Women and children involved in farm activities in the groundnut chain. Women and children involved in farm activities in the groundnut chain.
13
Oct

Risks from inappropriate use of agro-chemicals in northern Nigeria

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Women and children involved in farm activities in the groundnut chain. Photo: ICRISAT

Women and children involved in farm activities in the groundnut chain. Photo: ICRISAT

Agrochemicals (pesticides and fertilizers) are widely used in northern Nigeria to enhance groundnut production and productivity, right from storage to marketing and distribution of grain, and in seed dressing before planting. Using eco-friendly options such as groundnut haulms to enhance soil fertility are limited as these are used for livestock feed, especially in the dry season between February and June. Further, using droppings from large ruminants encourages rapid growth of weeds and other pests, adding to labor inputs required for farming.

As part of the USAID-funded project on ‘Increasing groundnut productivity of smallholder farmers in Ghana, Mali and Nigeria’, a training workshop was conducted for extension agents and field assistants to create awareness on the detrimental effects of using pesticides and fertilizers. The aim was to provide them the basic skills and knowledge to advise farmers on steps to take to minimize the negative impacts of such use on the environment, natural ecosystems and human health. The workshop brought together 91 extension agents (including 8 women), with 64 of them from project implementation partners of the Agricultural Development Programs, 6 from private seed companies and 21 from partner institutions. Most sessions were conducted in the Hausa language by resource persons from ICRISAT Nigeria.

An introductory session on the potential of groundnut nitrogen fixation turned into a discussion for sharing experiences on the soil amendment potential of the crop. Participants were made aware of the health hazards of the inappropriate use of these pesticides, which range from mild (nausea, poisoning, etc.) to fatal; pesticides can prove extremely harmful to women and children who are increasingly involved in many farm activities that bring them into contact with the chemicals. Participants also recognized that indiscriminate use of pesticides and fertilizers can harm beneficial soil micro-organisms leading to reduced nutrient concentration in the soil, weaken root systems of crops, and increase water and wind erosion.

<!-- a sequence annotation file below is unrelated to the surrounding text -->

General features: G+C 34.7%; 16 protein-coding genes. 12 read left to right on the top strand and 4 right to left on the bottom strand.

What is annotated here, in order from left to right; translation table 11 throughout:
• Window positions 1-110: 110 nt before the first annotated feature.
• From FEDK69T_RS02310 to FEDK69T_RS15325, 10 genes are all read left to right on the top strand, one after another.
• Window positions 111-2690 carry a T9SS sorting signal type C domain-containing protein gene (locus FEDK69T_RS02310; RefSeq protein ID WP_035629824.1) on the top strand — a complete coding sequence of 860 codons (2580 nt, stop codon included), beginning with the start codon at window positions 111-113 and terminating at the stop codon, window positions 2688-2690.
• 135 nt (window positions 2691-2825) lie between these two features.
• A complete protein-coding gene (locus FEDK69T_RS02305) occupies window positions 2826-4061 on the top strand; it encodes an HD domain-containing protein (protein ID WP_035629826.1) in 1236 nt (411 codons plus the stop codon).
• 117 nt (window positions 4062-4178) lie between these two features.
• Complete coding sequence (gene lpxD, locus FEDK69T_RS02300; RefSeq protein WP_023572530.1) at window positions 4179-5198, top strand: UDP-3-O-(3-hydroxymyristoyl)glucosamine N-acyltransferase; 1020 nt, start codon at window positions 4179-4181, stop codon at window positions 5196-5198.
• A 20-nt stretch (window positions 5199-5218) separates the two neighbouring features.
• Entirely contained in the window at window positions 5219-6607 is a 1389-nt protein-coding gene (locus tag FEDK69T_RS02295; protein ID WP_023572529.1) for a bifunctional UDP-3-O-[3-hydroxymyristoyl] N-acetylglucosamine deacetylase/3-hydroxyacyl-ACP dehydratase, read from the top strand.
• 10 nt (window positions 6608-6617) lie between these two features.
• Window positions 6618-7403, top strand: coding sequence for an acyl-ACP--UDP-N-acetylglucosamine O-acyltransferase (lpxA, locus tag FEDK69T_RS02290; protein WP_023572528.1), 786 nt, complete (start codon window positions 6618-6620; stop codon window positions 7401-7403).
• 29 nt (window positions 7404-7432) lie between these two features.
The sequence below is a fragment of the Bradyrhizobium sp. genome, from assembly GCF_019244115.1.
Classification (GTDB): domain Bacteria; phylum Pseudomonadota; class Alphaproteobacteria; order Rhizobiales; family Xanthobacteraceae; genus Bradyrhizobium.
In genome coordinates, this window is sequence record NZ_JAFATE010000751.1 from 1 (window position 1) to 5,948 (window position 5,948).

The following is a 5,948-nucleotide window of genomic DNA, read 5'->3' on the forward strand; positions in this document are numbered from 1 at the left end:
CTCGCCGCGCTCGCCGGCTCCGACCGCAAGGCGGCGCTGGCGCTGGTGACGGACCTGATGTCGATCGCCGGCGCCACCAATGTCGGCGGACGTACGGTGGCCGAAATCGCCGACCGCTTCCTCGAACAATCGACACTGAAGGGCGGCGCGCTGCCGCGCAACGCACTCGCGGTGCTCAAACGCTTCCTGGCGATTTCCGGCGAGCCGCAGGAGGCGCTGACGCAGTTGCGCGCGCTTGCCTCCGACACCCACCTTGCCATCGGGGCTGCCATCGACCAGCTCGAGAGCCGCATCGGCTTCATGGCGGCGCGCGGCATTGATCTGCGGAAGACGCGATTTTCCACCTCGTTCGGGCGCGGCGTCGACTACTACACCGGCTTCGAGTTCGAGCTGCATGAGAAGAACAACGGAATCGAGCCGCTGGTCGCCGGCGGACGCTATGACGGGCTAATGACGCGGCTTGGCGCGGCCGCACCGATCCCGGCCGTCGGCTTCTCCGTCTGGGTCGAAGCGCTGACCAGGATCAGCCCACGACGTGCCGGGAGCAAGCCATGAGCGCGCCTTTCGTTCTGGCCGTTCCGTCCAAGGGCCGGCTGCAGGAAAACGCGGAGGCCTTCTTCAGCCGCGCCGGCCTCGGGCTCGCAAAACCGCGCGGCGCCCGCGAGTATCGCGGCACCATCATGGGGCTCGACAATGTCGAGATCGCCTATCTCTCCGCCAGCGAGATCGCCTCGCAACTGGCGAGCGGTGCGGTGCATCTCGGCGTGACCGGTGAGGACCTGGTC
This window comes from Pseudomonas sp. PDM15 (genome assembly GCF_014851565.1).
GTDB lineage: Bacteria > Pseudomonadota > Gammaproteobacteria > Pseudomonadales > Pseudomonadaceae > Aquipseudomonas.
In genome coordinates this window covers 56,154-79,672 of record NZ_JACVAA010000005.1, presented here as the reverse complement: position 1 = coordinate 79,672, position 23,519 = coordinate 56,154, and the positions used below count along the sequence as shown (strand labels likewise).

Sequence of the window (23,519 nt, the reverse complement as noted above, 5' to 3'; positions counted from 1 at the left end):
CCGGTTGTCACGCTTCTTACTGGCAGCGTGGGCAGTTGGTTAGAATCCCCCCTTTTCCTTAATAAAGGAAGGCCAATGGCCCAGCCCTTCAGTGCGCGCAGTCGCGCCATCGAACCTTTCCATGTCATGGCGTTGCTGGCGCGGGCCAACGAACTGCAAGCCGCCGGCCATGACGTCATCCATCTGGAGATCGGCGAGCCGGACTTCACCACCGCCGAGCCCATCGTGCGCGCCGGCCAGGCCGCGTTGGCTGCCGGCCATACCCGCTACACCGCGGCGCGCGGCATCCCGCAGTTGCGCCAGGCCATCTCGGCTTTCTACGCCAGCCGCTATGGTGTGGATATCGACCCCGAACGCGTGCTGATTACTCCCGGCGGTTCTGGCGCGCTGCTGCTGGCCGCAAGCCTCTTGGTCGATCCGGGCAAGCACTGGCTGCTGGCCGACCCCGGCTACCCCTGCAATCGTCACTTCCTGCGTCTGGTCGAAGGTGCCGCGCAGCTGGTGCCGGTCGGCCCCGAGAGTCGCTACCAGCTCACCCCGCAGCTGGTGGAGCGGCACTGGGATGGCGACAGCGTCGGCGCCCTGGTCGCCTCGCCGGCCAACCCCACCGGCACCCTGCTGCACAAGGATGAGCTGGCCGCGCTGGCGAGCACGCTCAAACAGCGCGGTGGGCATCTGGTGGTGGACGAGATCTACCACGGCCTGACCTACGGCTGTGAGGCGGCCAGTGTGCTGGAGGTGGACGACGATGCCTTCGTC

The workshop also delved into specific aspects of groundnut-based technologies, from production and storage to distribution of quality seeds and emerging trends and challenges of producing groundnut in the dry season.

Project: Increasing Groundnut Productivity of Smallholder Farmers in Ghana, Mali and Nigeria
Funder: United States Agency for International Development (USAID)
Partners: Institute for Agricultural Research (IAR), Nigeria; Nigerian Agricultural Seed Council (NASC); Centre for Dryland Agriculture of the Bayero University of Kano (CDA/BUK); Federal University of Agriculture- Makurdi (FUAM); Green Sahel Agricultural and Rural Development Initiative (GSARDI); Catholic Relief Services (CRS); Women Farmers Advancement Network (WOFAN) and the Agricultural and Rural Development Authorities of Kebbi, Sokoto, Kano, Jigawa and Katsina, Nigeria, and ICRISAT.

This work contributes to UN Sustainable Development Goal
good-health 12-responisible-consumtion 15-life-onland 

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